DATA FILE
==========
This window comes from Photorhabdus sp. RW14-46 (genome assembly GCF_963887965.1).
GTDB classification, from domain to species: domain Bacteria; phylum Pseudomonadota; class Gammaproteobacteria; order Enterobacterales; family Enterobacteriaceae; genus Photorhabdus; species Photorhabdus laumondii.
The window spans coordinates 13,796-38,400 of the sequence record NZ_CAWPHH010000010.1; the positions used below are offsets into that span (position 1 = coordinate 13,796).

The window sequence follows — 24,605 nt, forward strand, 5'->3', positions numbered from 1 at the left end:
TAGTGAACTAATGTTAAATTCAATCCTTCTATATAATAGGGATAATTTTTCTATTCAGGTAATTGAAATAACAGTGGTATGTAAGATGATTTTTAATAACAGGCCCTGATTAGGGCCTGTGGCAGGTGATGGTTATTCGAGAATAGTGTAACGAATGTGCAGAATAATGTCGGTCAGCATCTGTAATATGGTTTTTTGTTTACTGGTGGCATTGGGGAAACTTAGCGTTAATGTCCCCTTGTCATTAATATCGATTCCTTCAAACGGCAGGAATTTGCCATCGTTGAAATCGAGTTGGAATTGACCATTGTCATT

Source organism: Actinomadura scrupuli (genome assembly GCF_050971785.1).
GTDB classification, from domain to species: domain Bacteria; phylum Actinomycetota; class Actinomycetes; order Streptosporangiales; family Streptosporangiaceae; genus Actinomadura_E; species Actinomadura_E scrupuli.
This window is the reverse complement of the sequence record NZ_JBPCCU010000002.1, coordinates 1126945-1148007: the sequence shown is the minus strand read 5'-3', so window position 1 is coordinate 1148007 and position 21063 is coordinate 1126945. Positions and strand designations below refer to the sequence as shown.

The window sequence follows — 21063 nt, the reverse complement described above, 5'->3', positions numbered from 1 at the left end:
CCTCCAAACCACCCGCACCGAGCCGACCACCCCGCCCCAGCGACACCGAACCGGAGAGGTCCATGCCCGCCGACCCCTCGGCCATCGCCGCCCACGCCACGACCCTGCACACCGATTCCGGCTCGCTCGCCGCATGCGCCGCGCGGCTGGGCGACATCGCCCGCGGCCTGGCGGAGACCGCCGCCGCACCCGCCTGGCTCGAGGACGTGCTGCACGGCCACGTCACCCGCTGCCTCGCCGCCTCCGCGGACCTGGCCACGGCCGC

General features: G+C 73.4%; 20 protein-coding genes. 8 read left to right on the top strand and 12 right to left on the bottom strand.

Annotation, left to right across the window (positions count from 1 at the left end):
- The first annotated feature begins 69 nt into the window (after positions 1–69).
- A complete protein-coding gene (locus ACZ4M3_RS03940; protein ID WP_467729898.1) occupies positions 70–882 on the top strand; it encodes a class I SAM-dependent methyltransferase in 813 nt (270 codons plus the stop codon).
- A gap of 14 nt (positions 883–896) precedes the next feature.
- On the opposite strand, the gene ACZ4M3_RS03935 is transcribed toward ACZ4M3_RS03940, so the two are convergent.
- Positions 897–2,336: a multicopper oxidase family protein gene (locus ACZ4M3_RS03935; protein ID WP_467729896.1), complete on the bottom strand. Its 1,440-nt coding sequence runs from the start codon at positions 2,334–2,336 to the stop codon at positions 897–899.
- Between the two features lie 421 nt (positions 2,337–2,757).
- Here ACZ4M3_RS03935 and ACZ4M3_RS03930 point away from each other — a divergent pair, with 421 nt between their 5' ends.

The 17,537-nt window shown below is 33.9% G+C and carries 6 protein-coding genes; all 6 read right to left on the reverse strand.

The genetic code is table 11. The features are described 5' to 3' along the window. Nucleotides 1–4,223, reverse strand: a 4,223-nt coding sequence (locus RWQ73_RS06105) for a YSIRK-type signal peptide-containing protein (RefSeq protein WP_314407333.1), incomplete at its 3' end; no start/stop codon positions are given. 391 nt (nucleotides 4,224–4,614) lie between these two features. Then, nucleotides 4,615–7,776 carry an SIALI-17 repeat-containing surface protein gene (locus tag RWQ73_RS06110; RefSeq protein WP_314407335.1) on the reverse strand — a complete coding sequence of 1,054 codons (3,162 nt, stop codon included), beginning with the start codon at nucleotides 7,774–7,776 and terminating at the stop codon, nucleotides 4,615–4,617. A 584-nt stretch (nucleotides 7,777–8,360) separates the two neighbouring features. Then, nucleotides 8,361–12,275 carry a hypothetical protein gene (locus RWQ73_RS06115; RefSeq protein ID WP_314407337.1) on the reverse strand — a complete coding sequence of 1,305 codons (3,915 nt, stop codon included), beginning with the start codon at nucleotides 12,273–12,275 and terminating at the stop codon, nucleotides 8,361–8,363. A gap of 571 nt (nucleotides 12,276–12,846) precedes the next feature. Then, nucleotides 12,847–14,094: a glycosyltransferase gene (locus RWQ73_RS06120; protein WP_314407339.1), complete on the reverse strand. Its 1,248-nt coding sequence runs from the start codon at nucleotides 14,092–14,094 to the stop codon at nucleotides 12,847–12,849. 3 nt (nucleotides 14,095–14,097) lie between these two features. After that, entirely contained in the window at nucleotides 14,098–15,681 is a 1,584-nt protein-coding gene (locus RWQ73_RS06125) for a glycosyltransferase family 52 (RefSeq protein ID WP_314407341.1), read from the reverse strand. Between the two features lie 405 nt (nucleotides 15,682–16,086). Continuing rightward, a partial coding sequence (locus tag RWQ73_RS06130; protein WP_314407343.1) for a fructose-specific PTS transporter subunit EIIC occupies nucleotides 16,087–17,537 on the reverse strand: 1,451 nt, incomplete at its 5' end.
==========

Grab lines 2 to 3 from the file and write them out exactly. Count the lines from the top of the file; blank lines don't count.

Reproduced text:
GTDB classification, from domain to species: domain Bacteria; phylum Pseudomonadota; class Gammaproteobacteria; order Enterobacterales; family Enterobacteriaceae; genus Photorhabdus; species Photorhabdus laumondii.
The window spans coordinates 13,796-38,400 of the sequence record NZ_CAWPHH010000010.1; the positions used below are offsets into that span (position 1 = coordinate 13,796).